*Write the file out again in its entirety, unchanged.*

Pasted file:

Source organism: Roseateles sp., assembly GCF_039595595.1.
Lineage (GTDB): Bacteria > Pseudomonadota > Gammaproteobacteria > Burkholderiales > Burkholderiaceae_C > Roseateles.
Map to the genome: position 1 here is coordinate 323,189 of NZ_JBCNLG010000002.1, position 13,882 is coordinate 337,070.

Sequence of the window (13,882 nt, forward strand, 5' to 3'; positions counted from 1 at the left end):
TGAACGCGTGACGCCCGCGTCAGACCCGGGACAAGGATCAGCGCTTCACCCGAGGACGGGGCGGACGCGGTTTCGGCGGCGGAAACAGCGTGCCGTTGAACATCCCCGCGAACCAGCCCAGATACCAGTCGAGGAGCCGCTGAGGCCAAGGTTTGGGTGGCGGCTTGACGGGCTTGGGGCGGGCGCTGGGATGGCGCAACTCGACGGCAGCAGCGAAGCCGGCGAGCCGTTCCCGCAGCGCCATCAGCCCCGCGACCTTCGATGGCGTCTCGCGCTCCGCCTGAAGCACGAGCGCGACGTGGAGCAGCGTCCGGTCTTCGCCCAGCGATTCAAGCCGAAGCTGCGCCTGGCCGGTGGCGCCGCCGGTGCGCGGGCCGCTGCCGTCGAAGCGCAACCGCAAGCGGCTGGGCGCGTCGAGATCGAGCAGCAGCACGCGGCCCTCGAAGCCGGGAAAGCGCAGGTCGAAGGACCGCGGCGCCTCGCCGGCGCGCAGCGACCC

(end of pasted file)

Source organism: Roseateles sp., assembly GCF_039595595.1.
Lineage (GTDB): Bacteria > Pseudomonadota > Gammaproteobacteria > Burkholderiales > Burkholderiaceae_C > Roseateles.
Map to the genome: position 1 here is coordinate 323,189 of NZ_JBCNLG010000002.1, position 13,882 is coordinate 337,070.

Sequence of the window (13,882 nt, forward strand, 5' to 3'; positions counted from 1 at the left end):
TGAACGCGTGACGCCCGCGTCAGACCCGGGACAAGGATCAGCGCTTCACCCGAGGACGGGGCGGACGCGGTTTCGGCGGCGGAAACAGCGTGCCGTTGAACATCCCCGCGAACCAGCCCAGATACCAGTCGAGGAGCCGCTGAGGCCAAGGTTTGGGTGGCGGCTTGACGGGCTTGGGGCGGGCGCTGGGATGGCGCAACTCGACGGCAGCAGCGAAGCCGGCGAGCCGTTCCCGCAGCGCCATCAGCCCCGCGACCTTCGATGGCGTCTCGCGCTCCGCCTGAAGCACGAGCGCGACGTGGAGCAGCGTCCGGTCTTCGCCCAGCGATTCAAGCCGAAGCTGCGCCTGGCCGGTGGCGCCGCCGGTGCGCGGGCCGCTGCCGTCGAAGCGCAACCGCAAGCGGCTGGGCGCGTCGAGATCGAGCAGCAGCACGCGGCCCTCGAAGCCGGGAAAGCGCAGGTCGAAGGACCGCGGCGCCTCGCCGGCGCGCAGCGACCC